Dropping to the sixties, Poland has the highest score (68%); followed by Estonia (65%) and their slightly dirtier neighbour Russia (63%). France (62%), Spain (61%) and Belgium (60%) are all languishing at the bottom of the sixties. Austria (65%), surrounded by cleaner neighbours on almost all sides, can look down on Italy (57%).  

But who is the dirtiest of them all? Surprise, surprise: it's the Dutch. They generally benefit from a reputation for order and cleanliness, but as it turns out, that is largely undeserved. As this poll shows, fully half of all Netherlanders do not wash their hands with soap when returning from the bathroom. No other country in Europe does worse (to be fair: not all countries were surveyed). It would seem the Dutch could benefit from this device, as invented by cartoonist Gary Larson. 

Handwashing map of Europe found here at Jakub Marian's excellent cartography website. Gary Larson cartoon found here on Pinterest

Strange Maps #886

Got a strange map? Let me know at strangemaps@gmail.com.

 

(1) Procter & Gamble, Colgate-Palmolive, Unilever – but also UNICEF, USAID and the London School of Hygiene and Tropical Medicine, among others. 

Live on Monday: Does the US need one billion people?

What would happen if you tripled the US population? Matthew Yglesias and moderator Charles Duhigg explore the idea on Big Think Live.

Big Think LIVE

Is immigration key to bolstering the American economy? Could having one billion Americans secure the US's position as the global superpower?

Keep reading Show less

Mystery anomaly weakens Earth's magnetic field, report scientists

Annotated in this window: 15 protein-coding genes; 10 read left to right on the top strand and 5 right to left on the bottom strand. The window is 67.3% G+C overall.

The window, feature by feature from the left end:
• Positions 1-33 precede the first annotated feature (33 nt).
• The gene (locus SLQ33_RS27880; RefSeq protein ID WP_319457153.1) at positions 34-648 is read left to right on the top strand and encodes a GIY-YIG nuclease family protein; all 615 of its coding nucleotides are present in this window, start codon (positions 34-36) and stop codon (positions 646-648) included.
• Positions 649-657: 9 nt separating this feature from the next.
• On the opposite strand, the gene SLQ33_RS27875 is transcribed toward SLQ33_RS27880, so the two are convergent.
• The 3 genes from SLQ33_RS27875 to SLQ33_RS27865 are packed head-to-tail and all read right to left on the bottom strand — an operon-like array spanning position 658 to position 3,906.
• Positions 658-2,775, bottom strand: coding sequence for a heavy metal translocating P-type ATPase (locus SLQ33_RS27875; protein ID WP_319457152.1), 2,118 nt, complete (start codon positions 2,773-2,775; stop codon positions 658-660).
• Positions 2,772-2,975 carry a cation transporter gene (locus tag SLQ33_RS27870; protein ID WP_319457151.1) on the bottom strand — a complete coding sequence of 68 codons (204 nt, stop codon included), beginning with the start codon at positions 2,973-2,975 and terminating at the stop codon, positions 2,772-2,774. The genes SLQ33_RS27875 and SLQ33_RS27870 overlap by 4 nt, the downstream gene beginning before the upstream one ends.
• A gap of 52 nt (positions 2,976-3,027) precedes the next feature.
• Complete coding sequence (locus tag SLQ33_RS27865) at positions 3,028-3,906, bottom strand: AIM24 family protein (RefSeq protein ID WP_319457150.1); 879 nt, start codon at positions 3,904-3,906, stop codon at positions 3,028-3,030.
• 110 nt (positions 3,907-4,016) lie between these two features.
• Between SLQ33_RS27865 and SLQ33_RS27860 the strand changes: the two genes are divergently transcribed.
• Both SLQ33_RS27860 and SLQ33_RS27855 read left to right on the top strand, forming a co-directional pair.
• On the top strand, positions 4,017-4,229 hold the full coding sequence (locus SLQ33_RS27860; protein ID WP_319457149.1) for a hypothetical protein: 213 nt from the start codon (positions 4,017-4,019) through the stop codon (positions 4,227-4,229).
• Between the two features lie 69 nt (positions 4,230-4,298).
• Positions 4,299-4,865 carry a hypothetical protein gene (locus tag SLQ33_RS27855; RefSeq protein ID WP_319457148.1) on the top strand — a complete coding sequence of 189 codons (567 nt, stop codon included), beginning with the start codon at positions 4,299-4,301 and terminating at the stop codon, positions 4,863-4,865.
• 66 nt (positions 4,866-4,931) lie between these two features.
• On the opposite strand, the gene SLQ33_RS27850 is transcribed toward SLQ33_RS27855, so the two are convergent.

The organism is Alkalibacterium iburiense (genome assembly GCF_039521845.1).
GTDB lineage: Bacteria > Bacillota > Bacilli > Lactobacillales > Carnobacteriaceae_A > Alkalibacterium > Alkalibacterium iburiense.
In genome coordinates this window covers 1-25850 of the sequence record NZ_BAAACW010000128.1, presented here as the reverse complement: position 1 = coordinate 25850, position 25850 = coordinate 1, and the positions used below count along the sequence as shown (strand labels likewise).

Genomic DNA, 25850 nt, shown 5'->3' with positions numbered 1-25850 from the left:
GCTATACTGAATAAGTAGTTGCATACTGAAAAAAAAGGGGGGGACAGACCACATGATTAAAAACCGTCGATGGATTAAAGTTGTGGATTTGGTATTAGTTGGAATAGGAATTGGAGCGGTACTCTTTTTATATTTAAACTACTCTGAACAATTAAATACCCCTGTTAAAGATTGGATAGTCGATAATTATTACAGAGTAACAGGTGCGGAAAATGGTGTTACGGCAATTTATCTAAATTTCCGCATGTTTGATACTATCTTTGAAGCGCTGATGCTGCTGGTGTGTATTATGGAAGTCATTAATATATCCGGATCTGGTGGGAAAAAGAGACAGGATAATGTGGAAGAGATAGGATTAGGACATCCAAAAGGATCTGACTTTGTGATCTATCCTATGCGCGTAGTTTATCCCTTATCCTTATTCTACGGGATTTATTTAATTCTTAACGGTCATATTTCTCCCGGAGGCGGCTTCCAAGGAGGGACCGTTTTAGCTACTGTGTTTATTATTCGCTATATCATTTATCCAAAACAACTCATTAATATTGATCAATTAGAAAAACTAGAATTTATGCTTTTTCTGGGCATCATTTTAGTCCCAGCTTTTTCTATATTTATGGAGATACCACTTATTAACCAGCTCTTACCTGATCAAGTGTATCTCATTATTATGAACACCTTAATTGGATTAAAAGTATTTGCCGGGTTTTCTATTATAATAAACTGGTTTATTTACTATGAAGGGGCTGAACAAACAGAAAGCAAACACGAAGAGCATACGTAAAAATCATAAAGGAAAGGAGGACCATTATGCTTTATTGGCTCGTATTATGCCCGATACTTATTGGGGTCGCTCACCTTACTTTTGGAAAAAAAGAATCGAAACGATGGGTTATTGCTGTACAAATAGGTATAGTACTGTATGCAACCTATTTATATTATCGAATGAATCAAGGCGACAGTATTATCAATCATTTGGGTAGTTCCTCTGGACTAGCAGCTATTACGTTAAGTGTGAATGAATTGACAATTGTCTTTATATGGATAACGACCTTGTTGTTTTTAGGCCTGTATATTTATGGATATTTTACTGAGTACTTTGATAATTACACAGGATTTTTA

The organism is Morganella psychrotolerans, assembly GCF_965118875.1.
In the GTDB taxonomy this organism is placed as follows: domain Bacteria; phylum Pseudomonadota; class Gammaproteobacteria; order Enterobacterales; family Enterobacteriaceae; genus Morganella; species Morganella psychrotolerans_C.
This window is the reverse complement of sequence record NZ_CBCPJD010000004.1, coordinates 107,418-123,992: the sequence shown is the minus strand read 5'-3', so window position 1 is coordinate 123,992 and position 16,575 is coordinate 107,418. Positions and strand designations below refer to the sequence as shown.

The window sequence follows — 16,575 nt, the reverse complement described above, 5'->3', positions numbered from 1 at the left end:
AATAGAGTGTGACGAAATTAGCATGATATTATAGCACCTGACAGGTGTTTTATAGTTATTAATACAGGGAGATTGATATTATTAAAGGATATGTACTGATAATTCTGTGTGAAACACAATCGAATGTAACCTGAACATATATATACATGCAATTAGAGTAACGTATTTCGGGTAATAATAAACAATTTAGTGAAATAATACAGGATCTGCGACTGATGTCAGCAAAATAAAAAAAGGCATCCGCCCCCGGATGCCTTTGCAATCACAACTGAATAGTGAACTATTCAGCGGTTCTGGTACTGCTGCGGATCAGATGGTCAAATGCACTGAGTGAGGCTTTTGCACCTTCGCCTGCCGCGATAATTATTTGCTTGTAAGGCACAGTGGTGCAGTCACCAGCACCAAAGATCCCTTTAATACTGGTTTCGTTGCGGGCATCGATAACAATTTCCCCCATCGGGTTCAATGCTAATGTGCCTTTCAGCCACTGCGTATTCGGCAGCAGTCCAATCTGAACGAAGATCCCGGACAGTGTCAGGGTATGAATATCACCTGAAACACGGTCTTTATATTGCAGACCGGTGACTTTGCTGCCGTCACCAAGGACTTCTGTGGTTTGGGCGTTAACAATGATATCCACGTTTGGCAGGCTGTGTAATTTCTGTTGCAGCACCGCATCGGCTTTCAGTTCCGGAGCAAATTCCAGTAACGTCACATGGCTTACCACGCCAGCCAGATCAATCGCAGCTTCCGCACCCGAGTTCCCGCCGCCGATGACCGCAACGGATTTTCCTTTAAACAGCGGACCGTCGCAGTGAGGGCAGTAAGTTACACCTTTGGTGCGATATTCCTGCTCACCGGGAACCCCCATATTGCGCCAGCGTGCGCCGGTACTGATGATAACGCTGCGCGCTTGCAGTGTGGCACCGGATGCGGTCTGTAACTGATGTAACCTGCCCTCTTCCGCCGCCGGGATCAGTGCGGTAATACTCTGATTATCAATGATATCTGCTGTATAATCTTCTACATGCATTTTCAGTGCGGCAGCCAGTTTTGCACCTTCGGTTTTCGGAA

A strange weakness in the Earth's protective magnetic field is growing and possibly splitting, shows data.

Satellite data shows a new, eastern center emerging in the South Atlantic Anomaly.

ESA
Surprising Science
  • "The South Atlantic Anomaly" in the Earth's magnetic field is growing and possibly splitting, shows data.
  • The information was gathered by the ESA's Swarm Constellation mission satellites.
  • The changes may indicate the coming reversal of the North and South Poles.
Keep reading Show less

Mars pole may be hiding salty lakes and life, find researchers

Researchers detect a large lake and several ponds deep under the ice of the Martian South Pole.

Mars.

Getty Images
Surprising Science
  • Italian scientists release findings of a large underground lake and three ponds below the South Pole of Mars.
  • The lake might contain water, with salt preventing them from freezing.
  • The presence of water may indicate the existence of microbial and other life forms on the planet.
Keep reading Show less

In praise of nudity: The nudist beaches of Central and Eastern Europe

"Nothing but naked people: fat ones, thin ones, old, young…"

Photo by Jessica D. Vega on Unsplash
Culture & Religion
They lie on towels, blankets and mattresses, without wind screens, but under umbrellas.
Keep reading Show less
Mind & Brain

Crows are self-aware just like us, says new study

Crows have their own version of the human cerebral cortex.

Scroll down to load more…
Quantcast